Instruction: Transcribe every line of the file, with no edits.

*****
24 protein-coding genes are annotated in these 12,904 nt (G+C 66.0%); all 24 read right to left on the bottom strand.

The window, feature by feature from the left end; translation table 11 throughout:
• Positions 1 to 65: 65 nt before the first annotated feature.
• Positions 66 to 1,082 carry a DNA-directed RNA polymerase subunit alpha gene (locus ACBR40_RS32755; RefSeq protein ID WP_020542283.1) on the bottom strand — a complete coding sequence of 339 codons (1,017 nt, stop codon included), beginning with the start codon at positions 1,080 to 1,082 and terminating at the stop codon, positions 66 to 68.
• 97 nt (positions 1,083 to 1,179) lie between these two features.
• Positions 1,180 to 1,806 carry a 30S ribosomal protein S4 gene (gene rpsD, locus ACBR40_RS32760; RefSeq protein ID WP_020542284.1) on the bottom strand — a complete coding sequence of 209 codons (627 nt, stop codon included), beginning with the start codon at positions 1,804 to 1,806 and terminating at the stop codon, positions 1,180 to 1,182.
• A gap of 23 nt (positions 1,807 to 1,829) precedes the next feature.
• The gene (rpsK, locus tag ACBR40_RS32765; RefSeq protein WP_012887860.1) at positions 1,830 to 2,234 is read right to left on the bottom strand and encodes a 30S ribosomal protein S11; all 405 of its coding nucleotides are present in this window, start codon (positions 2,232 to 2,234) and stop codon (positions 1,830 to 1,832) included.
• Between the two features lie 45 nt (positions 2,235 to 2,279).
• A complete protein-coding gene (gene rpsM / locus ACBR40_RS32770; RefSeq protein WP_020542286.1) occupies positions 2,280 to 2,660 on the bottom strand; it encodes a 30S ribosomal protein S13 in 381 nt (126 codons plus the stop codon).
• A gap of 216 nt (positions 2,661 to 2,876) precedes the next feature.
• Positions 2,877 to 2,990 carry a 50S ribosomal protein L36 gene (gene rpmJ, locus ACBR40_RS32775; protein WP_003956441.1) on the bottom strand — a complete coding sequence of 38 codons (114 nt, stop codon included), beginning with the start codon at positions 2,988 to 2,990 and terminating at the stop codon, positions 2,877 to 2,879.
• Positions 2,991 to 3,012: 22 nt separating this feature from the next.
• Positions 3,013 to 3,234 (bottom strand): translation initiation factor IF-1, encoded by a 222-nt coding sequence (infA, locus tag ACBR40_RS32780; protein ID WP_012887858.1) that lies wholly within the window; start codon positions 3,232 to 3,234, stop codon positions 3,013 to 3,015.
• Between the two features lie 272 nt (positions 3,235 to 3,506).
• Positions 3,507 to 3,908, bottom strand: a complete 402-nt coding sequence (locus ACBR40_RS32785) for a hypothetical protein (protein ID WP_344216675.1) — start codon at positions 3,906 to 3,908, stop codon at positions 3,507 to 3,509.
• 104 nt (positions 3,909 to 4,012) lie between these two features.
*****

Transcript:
24 protein-coding genes are annotated in these 12,904 nt (G+C 66.0%); all 24 read right to left on the bottom strand.

The window, feature by feature from the left end; translation table 11 throughout:
• Positions 1 to 65: 65 nt before the first annotated feature.
• Positions 66 to 1,082 carry a DNA-directed RNA polymerase subunit alpha gene (locus ACBR40_RS32755; RefSeq protein ID WP_020542283.1) on the bottom strand — a complete coding sequence of 339 codons (1,017 nt, stop codon included), beginning with the start codon at positions 1,080 to 1,082 and terminating at the stop codon, positions 66 to 68.
• 97 nt (positions 1,083 to 1,179) lie between these two features.
• Positions 1,180 to 1,806 carry a 30S ribosomal protein S4 gene (gene rpsD, locus ACBR40_RS32760; RefSeq protein ID WP_020542284.1) on the bottom strand — a complete coding sequence of 209 codons (627 nt, stop codon included), beginning with the start codon at positions 1,804 to 1,806 and terminating at the stop codon, positions 1,180 to 1,182.
• A gap of 23 nt (positions 1,807 to 1,829) precedes the next feature.
• The gene (rpsK, locus tag ACBR40_RS32765; RefSeq protein WP_012887860.1) at positions 1,830 to 2,234 is read right to left on the bottom strand and encodes a 30S ribosomal protein S11; all 405 of its coding nucleotides are present in this window, start codon (positions 2,232 to 2,234) and stop codon (positions 1,830 to 1,832) included.
• Between the two features lie 45 nt (positions 2,235 to 2,279).
• A complete protein-coding gene (gene rpsM / locus ACBR40_RS32770; RefSeq protein WP_020542286.1) occupies positions 2,280 to 2,660 on the bottom strand; it encodes a 30S ribosomal protein S13 in 381 nt (126 codons plus the stop codon).
• A gap of 216 nt (positions 2,661 to 2,876) precedes the next feature.
• Positions 2,877 to 2,990 carry a 50S ribosomal protein L36 gene (gene rpmJ, locus ACBR40_RS32775; protein WP_003956441.1) on the bottom strand — a complete coding sequence of 38 codons (114 nt, stop codon included), beginning with the start codon at positions 2,988 to 2,990 and terminating at the stop codon, positions 2,877 to 2,879.
• Positions 2,991 to 3,012: 22 nt separating this feature from the next.
• Positions 3,013 to 3,234 (bottom strand): translation initiation factor IF-1, encoded by a 222-nt coding sequence (infA, locus tag ACBR40_RS32780; protein ID WP_012887858.1) that lies wholly within the window; start codon positions 3,232 to 3,234, stop codon positions 3,013 to 3,015.
• Between the two features lie 272 nt (positions 3,235 to 3,506).
• Positions 3,507 to 3,908, bottom strand: a complete 402-nt coding sequence (locus ACBR40_RS32785) for a hypothetical protein (protein ID WP_344216675.1) — start codon at positions 3,906 to 3,908, stop codon at positions 3,507 to 3,509.
• 104 nt (positions 3,909 to 4,012) lie between these two features.